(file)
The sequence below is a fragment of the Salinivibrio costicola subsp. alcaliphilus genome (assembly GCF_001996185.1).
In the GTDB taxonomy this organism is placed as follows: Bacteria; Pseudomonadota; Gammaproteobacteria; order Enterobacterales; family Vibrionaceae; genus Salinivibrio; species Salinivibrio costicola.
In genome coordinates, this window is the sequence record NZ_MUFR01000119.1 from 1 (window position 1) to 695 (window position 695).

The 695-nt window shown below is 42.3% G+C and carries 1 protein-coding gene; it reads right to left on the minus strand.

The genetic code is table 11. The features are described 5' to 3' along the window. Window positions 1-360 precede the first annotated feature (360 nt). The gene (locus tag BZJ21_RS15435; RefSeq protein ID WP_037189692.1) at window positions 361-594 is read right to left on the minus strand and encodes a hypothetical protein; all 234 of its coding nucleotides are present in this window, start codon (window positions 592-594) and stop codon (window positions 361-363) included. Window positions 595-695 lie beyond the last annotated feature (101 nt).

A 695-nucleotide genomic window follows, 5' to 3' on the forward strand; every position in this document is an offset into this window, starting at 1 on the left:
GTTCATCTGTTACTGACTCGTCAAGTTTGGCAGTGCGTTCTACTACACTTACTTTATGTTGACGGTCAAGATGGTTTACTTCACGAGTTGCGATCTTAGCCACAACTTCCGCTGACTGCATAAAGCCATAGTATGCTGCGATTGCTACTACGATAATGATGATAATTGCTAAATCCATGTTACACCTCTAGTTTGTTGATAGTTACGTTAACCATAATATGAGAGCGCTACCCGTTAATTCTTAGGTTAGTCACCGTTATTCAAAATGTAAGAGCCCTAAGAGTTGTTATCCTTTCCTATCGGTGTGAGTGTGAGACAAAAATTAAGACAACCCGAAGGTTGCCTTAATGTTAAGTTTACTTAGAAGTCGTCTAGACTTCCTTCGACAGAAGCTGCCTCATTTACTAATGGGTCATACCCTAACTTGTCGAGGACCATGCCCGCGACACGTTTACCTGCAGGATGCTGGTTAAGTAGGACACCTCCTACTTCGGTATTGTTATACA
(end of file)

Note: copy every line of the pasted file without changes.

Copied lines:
The sequence below is a fragment of the Salinivibrio costicola subsp. alcaliphilus genome (assembly GCF_001996185.1).
In the GTDB taxonomy this organism is placed as follows: Bacteria; Pseudomonadota; Gammaproteobacteria; order Enterobacterales; family Vibrionaceae; genus Salinivibrio; species Salinivibrio costicola.
In genome coordinates, this window is the sequence record NZ_MUFR01000119.1 from 1 (window position 1) to 695 (window position 695).

The 695-nt window shown below is 42.3% G+C and carries 1 protein-coding gene; it reads right to left on the minus strand.

The genetic code is table 11. The features are described 5' to 3' along the window. Window positions 1-360 precede the first annotated feature (360 nt). The gene (locus tag BZJ21_RS15435; RefSeq protein ID WP_037189692.1) at window positions 361-594 is read right to left on the minus strand and encodes a hypothetical protein; all 234 of its coding nucleotides are present in this window, start codon (window positions 592-594) and stop codon (window positions 361-363) included. Window positions 595-695 lie beyond the last annotated feature (101 nt).

A 695-nucleotide genomic window follows, 5' to 3' on the forward strand; every position in this document is an offset into this window, starting at 1 on the left:
GTTCATCTGTTACTGACTCGTCAAGTTTGGCAGTGCGTTCTACTACACTTACTTTATGTTGACGGTCAAGATGGTTTACTTCACGAGTTGCGATCTTAGCCACAACTTCCGCTGACTGCATAAAGCCATAGTATGCTGCGATTGCTACTACGATAATGATGATAATTGCTAAATCCATGTTACACCTCTAGTTTGTTGATAGTTACGTTAACCATAATATGAGAGCGCTACCCGTTAATTCTTAGGTTAGTCACCGTTATTCAAAATGTAAGAGCCCTAAGAGTTGTTATCCTTTCCTATCGGTGTGAGTGTGAGACAAAAATTAAGACAACCCGAAGGTTGCCTTAATGTTAAGTTTACTTAGAAGTCGTCTAGACTTCCTTCGACAGAAGCTGCCTCATTTACTAATGGGTCATACCCTAACTTGTCGAGGACCATGCCCGCGACACGTTTACCTGCAGGATGCTGGTTAAGTAGGACACCTCCTACTTCGGTATTGTTATACA